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Mater Sci Eng C Mater Biol Appl. 2016 Jun;63:616-27. doi: 10.1016/j.msec.2016.03.008. Epub 2016 Mar 5.

A simple method for fabrication of electrospun fibers with controlled degree of alignment having potential for nerve regeneration applications.

Author information

1
Department of Biological Sciences and Bioengineering, Indian Institute of Technology Kanpur, Kanpur 208016, Uttar Pradesh, India.
2
Department of Biological Sciences and Bioengineering, Indian Institute of Technology Kanpur, Kanpur 208016, Uttar Pradesh, India. Electronic address: dsk@iitk.ac.in.

Abstract

In peripheral nerve injuries where direct suturing of nerve endings is not feasible, nerve regeneration has been facilitated through the use of artificially aligned fibrous scaffolds that provide directional growth of neurons to bridge the gap. The degree of fiber alignment is crucial and can impact the directionality of cells in a fibrous scaffold. While there have been multiple approaches that have been used for controlling fiber alignment, however, they have been associated with a compromised control on other properties, such as diameter, morphology, curvature, and topology of fibers. Therefore, the present study demonstrates a modified electrospinning set-up, that enabled fabrication of electrospun fibers with controlled degree of alignment from non-aligned (NA), moderately aligned (MA, 75%) to highly aligned (HA, 95%) sub-micron fibers while keeping other physical properties unchanged. The results demonstrate that the aligned fibers (MA and HA) facilitated directional growth of human astrocytoma cells (U373), wherein the aspect ratio of cells was found to increase with an increase in degree of fibers alignment. In contrast to NA and MA fibers, the HA fibers showed improved contact guidance to U373 cells that was demonstrated by a significantly higher cell aspect ratio and nuclear aspect ratio. In conclusion, the present study demonstrated a modified electrospinning setup to fabricate differentially aligned fibrous scaffolds with the HA fibers showing potential for use in neural tissue engineering.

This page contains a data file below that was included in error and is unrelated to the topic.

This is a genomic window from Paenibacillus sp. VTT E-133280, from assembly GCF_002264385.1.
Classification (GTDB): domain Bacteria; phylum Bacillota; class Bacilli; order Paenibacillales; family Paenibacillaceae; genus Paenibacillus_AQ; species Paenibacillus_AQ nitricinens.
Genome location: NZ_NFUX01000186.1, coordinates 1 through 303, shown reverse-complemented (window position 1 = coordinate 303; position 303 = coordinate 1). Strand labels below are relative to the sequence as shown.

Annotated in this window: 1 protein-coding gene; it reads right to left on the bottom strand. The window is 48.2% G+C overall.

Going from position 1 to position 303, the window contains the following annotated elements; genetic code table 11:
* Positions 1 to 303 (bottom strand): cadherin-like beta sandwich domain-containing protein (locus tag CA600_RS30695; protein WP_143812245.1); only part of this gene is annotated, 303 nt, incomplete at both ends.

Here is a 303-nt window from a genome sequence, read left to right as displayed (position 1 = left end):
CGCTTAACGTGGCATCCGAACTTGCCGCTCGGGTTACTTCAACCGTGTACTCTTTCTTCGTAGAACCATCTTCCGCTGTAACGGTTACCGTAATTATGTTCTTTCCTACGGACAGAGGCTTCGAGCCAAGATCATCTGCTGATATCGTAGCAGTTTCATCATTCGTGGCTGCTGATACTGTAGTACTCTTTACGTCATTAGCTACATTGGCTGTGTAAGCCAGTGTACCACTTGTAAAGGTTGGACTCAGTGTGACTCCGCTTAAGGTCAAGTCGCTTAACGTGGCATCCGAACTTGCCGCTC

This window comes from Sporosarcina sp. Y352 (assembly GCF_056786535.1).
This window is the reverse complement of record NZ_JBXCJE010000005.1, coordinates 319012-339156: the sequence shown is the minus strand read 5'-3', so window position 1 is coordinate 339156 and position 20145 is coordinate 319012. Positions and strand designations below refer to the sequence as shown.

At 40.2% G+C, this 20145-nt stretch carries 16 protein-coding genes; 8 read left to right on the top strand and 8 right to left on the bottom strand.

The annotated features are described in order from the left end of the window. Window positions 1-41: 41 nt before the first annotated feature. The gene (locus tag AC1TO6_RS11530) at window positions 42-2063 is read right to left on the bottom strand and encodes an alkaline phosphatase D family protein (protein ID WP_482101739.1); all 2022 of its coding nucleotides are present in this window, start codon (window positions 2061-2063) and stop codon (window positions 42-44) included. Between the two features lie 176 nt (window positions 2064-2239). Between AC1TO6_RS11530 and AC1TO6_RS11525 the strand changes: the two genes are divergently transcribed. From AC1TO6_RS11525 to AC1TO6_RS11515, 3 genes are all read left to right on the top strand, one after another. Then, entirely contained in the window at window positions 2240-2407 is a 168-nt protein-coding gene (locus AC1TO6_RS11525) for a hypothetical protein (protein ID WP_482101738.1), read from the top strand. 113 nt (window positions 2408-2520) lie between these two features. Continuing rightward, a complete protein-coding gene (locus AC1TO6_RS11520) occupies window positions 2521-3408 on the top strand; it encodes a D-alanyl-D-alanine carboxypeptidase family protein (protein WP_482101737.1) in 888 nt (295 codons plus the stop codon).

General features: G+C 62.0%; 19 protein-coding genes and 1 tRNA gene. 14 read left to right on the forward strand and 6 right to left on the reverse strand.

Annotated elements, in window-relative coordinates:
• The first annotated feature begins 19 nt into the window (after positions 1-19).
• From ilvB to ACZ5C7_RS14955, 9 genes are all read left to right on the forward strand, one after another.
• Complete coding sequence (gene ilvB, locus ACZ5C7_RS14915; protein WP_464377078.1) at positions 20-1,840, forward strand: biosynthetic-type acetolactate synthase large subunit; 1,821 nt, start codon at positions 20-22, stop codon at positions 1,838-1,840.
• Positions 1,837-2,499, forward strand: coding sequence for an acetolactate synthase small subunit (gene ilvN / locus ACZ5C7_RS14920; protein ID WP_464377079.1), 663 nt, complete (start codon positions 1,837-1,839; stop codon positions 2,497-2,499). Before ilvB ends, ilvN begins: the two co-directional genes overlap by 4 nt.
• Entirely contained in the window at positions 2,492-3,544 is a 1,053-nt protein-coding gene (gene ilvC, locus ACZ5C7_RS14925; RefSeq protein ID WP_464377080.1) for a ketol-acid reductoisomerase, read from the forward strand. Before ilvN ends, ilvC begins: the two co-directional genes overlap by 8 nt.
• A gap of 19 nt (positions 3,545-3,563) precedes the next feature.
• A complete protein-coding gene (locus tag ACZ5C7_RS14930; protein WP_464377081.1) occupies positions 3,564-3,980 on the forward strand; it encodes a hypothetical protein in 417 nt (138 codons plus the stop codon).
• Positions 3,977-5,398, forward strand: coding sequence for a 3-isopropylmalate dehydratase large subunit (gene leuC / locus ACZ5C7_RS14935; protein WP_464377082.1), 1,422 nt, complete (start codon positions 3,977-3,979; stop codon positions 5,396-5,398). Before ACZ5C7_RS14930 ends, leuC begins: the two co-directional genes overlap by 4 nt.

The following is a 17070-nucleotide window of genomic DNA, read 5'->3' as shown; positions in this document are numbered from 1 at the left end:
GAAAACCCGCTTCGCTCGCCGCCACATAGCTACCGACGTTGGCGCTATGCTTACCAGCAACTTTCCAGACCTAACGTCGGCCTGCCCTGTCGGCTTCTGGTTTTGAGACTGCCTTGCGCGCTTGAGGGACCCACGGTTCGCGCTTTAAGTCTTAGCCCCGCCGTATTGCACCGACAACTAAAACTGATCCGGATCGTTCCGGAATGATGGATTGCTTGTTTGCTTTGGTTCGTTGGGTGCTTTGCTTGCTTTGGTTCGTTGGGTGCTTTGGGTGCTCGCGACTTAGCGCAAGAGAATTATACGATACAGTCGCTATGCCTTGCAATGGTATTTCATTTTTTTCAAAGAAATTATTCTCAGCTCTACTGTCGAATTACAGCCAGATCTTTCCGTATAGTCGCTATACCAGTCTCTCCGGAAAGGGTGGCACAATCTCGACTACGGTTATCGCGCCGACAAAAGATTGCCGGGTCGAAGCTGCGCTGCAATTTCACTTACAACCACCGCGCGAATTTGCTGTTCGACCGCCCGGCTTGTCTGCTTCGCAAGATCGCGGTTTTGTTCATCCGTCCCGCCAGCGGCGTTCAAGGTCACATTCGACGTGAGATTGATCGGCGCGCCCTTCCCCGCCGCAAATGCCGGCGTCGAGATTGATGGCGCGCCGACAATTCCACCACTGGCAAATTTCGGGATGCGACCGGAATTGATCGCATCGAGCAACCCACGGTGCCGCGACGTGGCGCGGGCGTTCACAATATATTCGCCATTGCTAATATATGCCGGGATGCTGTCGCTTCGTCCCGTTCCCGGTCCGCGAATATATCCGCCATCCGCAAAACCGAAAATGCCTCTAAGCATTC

KEYWORDS:

Contact guidance; Controlled degree of alignment; Electrospinning; Fiber alignment; Neural tissue engineering and nerve regeneration

PMID:
27040257
DOI:
10.1016/j.msec.2016.03.008
[Indexed for MEDLINE]

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